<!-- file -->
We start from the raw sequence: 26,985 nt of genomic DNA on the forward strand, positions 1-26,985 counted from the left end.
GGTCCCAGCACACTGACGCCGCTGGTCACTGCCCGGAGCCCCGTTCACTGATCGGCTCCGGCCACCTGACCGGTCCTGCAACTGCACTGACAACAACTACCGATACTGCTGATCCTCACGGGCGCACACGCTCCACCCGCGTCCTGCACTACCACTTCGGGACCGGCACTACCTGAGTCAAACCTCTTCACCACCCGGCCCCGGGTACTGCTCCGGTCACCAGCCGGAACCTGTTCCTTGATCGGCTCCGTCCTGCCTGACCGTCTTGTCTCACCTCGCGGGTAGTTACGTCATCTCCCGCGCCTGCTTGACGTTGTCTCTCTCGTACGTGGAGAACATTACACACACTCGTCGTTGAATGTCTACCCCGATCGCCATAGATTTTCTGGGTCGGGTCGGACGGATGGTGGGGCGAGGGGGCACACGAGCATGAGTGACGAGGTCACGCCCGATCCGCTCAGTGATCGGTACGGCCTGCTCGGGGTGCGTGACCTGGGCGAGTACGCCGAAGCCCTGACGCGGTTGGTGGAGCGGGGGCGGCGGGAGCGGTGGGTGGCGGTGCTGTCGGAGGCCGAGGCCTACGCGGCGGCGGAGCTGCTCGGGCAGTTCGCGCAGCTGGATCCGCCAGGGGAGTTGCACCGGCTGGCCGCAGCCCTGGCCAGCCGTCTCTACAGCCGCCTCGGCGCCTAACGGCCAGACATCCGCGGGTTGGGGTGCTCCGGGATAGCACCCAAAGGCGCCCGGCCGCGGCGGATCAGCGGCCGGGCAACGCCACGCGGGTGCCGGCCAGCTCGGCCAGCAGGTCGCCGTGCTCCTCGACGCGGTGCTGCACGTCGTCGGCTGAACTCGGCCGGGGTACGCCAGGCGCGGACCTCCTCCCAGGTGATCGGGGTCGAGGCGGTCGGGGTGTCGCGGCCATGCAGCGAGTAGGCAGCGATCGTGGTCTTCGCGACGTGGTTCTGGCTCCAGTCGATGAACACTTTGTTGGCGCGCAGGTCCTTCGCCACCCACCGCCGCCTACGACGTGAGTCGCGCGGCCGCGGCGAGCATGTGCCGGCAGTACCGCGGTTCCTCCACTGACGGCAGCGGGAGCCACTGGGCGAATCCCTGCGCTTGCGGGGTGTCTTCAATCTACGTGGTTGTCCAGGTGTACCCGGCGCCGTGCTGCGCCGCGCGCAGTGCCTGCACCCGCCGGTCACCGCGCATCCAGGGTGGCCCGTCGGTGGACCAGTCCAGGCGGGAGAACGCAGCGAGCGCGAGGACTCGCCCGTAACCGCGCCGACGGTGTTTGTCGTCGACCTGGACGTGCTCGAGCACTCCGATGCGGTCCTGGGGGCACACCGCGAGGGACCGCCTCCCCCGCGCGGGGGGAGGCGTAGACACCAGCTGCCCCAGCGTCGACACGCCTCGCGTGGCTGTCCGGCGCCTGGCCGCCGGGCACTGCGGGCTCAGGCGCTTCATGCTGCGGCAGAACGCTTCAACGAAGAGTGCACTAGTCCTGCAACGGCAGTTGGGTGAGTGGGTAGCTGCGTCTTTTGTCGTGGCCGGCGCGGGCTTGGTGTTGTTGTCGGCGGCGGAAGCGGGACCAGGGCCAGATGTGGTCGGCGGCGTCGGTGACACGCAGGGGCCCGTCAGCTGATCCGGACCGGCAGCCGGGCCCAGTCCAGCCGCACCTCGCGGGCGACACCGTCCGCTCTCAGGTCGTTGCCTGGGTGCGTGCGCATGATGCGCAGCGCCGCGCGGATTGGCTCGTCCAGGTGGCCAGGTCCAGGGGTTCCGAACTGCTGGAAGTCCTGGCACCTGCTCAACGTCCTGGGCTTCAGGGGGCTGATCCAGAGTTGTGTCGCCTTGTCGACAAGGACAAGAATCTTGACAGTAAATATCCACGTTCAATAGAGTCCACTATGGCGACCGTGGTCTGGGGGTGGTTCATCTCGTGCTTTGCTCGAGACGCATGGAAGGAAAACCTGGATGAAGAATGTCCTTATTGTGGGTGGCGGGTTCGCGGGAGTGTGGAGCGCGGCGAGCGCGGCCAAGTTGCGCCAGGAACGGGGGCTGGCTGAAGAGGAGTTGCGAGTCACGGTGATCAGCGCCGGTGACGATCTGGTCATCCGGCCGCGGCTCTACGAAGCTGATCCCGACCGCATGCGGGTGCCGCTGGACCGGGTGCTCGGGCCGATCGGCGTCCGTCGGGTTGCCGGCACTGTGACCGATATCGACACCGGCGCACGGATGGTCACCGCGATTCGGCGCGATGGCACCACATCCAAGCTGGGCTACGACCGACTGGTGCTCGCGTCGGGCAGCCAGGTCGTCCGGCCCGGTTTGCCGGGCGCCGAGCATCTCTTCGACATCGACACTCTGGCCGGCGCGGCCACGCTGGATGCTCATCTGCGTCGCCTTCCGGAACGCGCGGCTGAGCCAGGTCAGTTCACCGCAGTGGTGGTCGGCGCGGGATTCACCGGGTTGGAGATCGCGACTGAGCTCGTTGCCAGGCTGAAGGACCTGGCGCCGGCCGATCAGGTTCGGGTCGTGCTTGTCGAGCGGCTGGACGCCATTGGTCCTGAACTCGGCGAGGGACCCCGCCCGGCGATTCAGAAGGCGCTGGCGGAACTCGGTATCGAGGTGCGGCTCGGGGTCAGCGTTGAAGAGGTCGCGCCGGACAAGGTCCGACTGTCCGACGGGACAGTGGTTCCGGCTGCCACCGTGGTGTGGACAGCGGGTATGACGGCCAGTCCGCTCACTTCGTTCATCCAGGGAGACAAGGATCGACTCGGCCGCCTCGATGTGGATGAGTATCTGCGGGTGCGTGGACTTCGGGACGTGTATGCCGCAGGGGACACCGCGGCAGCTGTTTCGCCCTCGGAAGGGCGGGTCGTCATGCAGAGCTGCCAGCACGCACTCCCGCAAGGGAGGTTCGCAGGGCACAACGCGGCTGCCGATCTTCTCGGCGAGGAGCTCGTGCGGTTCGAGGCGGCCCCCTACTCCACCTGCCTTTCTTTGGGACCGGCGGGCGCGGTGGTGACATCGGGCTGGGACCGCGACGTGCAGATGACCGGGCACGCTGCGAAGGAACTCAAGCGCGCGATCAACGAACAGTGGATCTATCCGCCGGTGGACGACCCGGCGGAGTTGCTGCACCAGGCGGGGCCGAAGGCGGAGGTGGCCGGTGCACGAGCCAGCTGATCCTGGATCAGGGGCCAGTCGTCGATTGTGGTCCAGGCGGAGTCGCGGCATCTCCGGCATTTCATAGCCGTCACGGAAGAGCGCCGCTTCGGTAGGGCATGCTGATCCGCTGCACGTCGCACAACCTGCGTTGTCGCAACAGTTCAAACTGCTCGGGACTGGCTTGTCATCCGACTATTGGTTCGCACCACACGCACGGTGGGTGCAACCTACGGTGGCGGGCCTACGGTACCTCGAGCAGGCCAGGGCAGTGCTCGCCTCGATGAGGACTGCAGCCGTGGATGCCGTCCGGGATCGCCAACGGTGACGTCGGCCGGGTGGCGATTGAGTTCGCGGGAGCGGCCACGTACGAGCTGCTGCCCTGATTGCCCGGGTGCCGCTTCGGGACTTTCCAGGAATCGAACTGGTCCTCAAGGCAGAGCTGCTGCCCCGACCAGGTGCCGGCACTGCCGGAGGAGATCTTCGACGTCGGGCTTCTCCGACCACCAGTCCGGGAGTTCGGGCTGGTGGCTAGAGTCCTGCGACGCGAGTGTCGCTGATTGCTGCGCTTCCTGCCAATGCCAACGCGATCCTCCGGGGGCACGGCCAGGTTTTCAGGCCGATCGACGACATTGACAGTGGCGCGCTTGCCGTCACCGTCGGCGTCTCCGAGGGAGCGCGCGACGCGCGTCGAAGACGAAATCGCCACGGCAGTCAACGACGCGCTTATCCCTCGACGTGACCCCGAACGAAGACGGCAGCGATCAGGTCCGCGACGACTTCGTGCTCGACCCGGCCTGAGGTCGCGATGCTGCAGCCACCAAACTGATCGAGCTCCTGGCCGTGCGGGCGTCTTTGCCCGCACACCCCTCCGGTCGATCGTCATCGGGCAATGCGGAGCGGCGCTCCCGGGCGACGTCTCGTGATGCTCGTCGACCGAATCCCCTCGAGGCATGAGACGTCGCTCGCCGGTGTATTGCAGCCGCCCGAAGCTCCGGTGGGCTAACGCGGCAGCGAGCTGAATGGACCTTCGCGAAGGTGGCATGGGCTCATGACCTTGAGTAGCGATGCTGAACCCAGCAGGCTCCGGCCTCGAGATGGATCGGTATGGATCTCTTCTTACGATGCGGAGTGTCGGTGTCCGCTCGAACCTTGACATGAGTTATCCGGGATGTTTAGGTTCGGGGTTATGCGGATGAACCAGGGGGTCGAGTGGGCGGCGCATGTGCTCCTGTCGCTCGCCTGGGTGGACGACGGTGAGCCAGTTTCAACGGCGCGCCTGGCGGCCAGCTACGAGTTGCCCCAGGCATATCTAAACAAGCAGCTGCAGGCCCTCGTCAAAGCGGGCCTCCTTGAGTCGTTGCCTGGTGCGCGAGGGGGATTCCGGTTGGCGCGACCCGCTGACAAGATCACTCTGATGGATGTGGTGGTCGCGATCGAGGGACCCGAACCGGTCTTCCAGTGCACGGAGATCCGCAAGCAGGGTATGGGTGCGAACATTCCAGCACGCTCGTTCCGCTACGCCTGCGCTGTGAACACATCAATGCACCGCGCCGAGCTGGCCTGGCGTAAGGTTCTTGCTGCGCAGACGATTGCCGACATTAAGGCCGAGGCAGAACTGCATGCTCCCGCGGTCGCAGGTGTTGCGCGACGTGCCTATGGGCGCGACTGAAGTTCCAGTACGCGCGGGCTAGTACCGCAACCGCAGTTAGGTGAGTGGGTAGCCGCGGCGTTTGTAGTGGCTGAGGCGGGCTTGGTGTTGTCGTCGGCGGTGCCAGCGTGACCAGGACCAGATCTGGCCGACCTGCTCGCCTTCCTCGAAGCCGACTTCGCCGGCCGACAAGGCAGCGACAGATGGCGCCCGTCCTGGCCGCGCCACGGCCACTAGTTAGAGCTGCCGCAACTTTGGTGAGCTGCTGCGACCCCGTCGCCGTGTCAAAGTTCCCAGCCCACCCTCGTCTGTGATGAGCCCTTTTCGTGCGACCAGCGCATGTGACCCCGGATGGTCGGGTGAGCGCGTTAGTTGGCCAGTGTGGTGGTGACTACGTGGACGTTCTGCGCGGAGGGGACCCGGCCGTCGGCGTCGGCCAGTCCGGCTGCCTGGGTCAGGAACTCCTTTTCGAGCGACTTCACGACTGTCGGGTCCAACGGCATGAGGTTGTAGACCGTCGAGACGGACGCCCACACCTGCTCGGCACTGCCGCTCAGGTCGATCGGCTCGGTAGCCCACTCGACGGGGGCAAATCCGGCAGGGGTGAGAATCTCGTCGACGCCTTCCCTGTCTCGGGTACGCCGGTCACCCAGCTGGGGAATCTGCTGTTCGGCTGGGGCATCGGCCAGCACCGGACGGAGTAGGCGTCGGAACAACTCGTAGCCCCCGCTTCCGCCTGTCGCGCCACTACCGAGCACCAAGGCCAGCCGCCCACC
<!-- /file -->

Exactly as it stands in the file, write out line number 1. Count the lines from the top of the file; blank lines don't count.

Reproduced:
We start from the raw sequence: 26,985 nt of genomic DNA on the forward strand, positions 1-26,985 counted from the left end.